Research Article: Epigenetic-aging-signature to determine age in different tissues

Date Published: October 26, 2011

Publisher: Impact Journals LLC

Author(s): Carmen M. Koch, Wolfgang Wagner.

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Abstract

All tissues of the organism are affected by aging. This process is associated with epigenetic modifications such as methylation changes at specific cytosine residues in the DNA (CpG sites). Here, we have identified an Epigenetic-Aging-Signature which is applicable for many tissues to predict donor age. DNA-methylation profiles of various cell types were retrieved from public data depositories – all using the HumanMethylation27 BeadChip platform which represents 27,578 CpG sites. Five datasets from dermis, epidermis, cervical smear, T-cells and monocytes were used for Pavlidis Template Matching to identify 19 CpG sites that are continuously hypermethylated upon aging (R > 0.6; p-value <10−13). Four of these CpG sites (associated with the genes NPTX2, TRIM58, GRIA2 and KCNQ1DN) and an additional hypomethylated CpG site (BIRC4BP) were implemented in a model to predict donor age. This Epigenetic-Aging-Signature was tested on a validation group of eight independent datasets corresponding to several cell types from different tissues. Overall, the five CpG sites revealed age-associated DNA-methylation changes in all tissues. The average absolute difference between predicted and real chronological age was about 11 years. This method can be used to predict donor age in various cell preparations - for example in forensic analysis.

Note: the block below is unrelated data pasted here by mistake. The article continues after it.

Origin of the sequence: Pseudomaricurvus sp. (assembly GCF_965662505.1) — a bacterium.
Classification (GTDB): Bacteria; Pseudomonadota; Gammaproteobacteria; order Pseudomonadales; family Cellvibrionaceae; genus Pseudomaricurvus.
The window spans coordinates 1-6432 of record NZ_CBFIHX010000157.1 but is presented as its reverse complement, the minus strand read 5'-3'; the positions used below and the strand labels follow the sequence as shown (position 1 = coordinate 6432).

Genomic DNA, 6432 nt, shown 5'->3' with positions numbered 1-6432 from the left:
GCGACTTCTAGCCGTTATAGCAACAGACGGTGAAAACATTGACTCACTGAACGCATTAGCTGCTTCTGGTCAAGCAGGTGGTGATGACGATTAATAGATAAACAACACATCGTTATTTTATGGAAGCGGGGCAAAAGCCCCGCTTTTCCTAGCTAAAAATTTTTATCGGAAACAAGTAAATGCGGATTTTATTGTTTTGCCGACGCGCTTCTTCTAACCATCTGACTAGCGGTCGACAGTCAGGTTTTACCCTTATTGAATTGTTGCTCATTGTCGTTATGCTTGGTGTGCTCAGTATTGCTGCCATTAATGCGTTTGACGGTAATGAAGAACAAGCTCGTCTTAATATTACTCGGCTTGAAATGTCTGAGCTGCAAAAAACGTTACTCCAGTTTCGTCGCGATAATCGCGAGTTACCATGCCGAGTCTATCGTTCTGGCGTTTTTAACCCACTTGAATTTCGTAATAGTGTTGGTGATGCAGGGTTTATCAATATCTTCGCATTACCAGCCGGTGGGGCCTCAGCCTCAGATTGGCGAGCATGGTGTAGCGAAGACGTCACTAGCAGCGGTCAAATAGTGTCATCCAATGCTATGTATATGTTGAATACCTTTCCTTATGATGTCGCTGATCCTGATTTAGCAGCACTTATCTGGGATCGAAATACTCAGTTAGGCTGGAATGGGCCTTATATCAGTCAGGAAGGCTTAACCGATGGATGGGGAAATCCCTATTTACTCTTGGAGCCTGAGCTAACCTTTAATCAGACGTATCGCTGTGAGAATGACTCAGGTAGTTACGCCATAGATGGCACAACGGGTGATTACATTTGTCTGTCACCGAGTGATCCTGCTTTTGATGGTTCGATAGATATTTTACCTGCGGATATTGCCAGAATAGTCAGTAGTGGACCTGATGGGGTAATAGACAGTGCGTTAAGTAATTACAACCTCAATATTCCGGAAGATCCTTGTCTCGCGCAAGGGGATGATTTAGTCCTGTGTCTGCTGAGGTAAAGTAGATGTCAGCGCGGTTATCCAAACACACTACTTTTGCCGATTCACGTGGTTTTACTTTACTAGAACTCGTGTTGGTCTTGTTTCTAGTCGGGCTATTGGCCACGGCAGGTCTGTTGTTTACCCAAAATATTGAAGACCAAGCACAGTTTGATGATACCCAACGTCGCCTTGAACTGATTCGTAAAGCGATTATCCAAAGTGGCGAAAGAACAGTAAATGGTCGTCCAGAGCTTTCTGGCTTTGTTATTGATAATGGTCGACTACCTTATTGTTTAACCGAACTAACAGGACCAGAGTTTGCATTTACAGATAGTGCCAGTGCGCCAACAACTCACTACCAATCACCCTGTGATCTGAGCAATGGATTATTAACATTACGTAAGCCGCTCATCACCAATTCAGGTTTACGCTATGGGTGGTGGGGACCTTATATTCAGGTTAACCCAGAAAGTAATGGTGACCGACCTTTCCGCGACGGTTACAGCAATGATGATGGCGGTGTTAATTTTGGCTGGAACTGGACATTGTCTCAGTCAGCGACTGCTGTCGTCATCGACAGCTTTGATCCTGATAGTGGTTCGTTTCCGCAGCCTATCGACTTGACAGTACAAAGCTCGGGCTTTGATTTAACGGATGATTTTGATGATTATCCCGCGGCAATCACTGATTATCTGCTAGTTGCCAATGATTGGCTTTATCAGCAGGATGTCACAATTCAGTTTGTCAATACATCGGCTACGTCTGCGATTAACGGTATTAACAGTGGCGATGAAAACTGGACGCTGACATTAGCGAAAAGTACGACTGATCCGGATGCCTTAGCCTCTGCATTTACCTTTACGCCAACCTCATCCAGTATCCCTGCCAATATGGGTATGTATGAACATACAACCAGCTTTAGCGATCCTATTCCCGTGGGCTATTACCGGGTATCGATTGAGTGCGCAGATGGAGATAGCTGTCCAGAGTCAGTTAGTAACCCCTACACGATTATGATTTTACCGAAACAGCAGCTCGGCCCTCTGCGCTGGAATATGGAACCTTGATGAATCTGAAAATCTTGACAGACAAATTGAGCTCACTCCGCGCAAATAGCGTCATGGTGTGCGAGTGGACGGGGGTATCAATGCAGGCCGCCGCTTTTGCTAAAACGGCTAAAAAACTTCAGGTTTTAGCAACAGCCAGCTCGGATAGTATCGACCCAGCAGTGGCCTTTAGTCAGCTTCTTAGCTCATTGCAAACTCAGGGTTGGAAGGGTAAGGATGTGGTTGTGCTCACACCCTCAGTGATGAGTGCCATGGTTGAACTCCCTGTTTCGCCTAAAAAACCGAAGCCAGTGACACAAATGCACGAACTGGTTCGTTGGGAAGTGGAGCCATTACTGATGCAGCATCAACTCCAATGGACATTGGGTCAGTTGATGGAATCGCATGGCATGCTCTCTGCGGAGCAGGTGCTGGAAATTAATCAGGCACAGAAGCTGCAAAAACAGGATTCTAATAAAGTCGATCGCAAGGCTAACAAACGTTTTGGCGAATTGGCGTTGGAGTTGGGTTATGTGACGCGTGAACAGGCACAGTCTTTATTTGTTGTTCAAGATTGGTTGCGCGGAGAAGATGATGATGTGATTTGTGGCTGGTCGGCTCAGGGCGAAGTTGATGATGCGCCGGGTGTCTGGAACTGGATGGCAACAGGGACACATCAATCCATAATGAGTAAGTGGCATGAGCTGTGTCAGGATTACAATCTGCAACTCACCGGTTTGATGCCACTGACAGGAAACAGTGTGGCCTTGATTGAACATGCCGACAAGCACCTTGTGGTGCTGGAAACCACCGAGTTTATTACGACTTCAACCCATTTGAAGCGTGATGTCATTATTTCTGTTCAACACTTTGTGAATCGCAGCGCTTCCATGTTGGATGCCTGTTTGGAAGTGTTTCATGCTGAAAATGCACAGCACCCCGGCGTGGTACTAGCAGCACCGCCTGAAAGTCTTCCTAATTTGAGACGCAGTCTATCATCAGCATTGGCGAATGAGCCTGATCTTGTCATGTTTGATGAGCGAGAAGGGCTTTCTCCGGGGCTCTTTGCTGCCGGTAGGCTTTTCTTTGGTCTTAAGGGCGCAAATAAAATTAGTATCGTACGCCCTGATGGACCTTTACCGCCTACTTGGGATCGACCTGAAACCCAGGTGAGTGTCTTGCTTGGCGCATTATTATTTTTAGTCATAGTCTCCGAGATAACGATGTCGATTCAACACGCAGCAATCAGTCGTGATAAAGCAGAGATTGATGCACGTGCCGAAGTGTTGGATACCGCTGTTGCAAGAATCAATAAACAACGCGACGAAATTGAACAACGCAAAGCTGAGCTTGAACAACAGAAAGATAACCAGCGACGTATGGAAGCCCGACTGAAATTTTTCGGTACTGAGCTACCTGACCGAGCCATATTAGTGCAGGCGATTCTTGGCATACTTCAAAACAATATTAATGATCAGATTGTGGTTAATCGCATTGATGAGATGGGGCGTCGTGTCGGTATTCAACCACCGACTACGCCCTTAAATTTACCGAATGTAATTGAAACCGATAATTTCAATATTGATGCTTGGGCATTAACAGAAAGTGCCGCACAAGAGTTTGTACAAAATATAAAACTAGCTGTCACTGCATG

Partial Text

Aging has different consequences in different tissues – it results for example in wrinkle formation of dermis, graying of epidermally-derived hair, loss of bone formation, myeloid bias of blood, and compromised function of the immune system [1]. Despite this wide spectrum of tissue specific age-associated changes the underlying molecular mechanisms might be related. Aging has been associated with accumulation of cellular defects such as DNA damage and telomere shortening. On the other hand, there is accumulating evidence that aging rather resembles a developmentally regulated process which is tightly controlled by specific epigenetic modifications [2-8].

In this study we have identified an Epigenetic-Aging-Signature consisting of five CpG sites which facilitates predictions of donor age across different tissue types. This method can for example be used in forensic analysis to estimate donor age of unknown tissue specimen including blood. It has to be noted, that chronological age is not identical with biological age and it is conceivable that some of the discrepancy between predicted and real age can be attributed to this difference – further research might facilitate determination of the biological age for personalized medicine.

 

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